Imagine this: A terrible accident. A horrific diagnosis. A lifetime sentence of needles, medicine or expensive medical equipment. Even worse, a terminal illness.
These are the terrifying possibilities that may affect a friend, neighbor, a loved one -- even you. Every one of us is touched by devastating illnesses and conditions such as juvenile diabetes, cancer, Alzheimer's, Parkinson's disease, spinal cord injuries, Lou Gehrig's disease and auto-immune diseases.
For many of us, the best hope lies in stem cell research. But we need to explore all avenues of stem cell research -- from adult to embryonic stem cells.
That currently can't happen in Michigan, which is one of only five states that have the most severe restrictions on embryonic stem cell research. That's why it is important on Nov. 4 to approve Proposal 2.
My life took a gut-wrenching turn when I was 14 and diagnosed with Crohn's Disease, a little-understood illness that destroys the gastrointestinal system. There's no cure for it. The only treatment available to me is a regimen of regular surgeries and the steady removal of pieces of me.
Almost 15 years after my diagnosis, I'm missing entire portions of my body, including my colon and rectum. To stay alive and function, I spend $300 every month in ostomy supplies, among a long laundry list of needs that I'll live with for the rest of my life.
If I were to have children -- something I want -- I may pass this terrible disease down to them, and that's a choice that breaks my heart.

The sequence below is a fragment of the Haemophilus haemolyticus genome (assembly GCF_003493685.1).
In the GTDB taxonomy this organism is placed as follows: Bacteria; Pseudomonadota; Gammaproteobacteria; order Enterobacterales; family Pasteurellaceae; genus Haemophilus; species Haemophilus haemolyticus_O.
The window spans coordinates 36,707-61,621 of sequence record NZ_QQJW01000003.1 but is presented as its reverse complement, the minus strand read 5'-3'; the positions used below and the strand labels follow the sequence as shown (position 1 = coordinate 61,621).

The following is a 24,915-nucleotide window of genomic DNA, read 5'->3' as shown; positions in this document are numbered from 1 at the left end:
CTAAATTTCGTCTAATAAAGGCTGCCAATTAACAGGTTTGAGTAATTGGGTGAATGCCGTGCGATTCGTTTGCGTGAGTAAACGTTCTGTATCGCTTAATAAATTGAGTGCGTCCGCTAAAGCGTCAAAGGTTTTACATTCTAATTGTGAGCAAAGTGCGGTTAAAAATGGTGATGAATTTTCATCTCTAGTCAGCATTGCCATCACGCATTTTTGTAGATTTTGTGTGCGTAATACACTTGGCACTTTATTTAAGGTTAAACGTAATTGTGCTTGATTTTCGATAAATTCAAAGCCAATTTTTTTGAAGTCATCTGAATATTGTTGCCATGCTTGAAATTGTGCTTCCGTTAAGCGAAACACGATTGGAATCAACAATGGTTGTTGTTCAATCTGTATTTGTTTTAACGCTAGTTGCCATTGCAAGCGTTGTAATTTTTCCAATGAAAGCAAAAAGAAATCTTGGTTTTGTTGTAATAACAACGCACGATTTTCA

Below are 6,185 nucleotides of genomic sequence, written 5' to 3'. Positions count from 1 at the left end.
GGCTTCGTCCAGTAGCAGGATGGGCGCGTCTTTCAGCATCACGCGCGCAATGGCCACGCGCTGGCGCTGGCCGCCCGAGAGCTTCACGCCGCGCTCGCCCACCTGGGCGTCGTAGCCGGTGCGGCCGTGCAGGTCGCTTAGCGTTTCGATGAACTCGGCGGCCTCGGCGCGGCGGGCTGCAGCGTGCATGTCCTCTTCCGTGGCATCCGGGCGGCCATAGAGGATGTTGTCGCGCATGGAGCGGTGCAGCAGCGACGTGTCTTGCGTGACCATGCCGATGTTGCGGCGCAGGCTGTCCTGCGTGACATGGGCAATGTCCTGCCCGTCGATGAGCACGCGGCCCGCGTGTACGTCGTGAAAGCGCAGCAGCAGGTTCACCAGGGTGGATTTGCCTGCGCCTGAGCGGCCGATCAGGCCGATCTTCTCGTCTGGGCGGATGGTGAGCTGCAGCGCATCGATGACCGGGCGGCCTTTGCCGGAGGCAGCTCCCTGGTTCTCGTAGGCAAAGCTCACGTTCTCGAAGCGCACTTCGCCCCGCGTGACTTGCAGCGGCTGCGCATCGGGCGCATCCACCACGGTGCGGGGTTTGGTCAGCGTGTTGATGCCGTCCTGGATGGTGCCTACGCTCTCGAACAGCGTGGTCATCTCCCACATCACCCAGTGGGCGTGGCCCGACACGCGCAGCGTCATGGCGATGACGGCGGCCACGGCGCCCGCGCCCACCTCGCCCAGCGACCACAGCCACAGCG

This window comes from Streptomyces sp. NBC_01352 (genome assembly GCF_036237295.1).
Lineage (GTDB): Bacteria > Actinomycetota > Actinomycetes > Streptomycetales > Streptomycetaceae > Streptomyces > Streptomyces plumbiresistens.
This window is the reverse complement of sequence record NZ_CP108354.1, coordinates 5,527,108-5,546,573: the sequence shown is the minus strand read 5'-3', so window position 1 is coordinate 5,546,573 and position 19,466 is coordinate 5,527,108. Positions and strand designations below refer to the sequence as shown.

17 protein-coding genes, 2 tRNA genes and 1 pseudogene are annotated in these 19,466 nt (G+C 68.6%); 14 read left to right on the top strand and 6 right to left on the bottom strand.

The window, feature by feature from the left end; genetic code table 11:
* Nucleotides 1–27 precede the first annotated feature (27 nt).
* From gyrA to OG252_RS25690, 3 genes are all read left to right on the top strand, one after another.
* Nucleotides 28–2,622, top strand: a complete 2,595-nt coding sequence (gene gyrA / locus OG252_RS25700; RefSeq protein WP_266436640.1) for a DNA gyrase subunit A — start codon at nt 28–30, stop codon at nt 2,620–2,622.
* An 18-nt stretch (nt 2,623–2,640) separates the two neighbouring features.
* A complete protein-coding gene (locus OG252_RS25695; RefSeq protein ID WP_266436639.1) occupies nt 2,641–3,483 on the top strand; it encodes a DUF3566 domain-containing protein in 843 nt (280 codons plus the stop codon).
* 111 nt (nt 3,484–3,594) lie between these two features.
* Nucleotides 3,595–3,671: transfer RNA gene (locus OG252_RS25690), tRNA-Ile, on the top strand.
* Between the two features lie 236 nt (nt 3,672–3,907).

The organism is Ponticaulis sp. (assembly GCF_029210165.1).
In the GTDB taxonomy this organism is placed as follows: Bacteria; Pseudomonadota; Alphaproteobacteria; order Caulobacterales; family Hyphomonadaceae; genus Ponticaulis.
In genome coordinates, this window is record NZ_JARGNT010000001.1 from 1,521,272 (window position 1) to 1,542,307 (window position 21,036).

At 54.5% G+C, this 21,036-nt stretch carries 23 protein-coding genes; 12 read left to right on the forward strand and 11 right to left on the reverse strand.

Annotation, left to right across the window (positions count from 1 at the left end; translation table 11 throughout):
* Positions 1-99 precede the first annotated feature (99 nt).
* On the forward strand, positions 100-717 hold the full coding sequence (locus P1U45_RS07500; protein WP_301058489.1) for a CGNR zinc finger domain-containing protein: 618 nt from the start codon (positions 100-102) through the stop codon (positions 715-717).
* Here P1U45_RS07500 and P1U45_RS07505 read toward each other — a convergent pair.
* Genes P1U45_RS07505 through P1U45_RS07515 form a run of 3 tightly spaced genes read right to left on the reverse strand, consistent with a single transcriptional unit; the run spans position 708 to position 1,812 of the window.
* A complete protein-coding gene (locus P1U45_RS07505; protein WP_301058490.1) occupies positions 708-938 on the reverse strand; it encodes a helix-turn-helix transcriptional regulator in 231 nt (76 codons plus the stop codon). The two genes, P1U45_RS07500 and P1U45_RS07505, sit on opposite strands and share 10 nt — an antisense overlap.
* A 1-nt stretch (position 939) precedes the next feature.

More than a million people across the nation have Crohn's. By engaging in all forms of stem cell research -- adult and embryonic -- researchers can better understand how to treat and hopefully cure patients suffering from diseases and injuries.
Unfortunately, this life-saving research can't be done in Michigan, which severely restricts embryonic stem cell research, one of the most promising areas of medical research. Under Michigan law, fertility clinics can throw away leftover unused embryos, but couples undergoing fertility treatments can't donate those embryos to researchers.
This is wrong. It shuts the door of hope to countless patients. It blocks researchers from doing work that can save lives.
Proposal 2 can change this situation.
Opponents say Proposal 2 opens the door to unregulated research. It won't. Proposal 2 is about joining the race for cures and treatments through ethical research that uses donated, leftover and unused embryos that would be thrown out anyway. It will allow couples to donate for research embryos that can't be used.
Medical researchers shouldn't be imprisoned or fined for working to save lives, and patients shouldn't be made to wait for cures and diseases because of an outdated law.
Proposal 2 will help patients, while at the same time strengthen Michigan's ban against cloning.
That's why I urge all citizens to vote "Yes" on Proposal 2 and open the door of hope for hundreds of thousands of patients in Michigan.
Julielyn Gibbons is a 28-year-old Lansing resident who has had Crohn's Disease since age 14.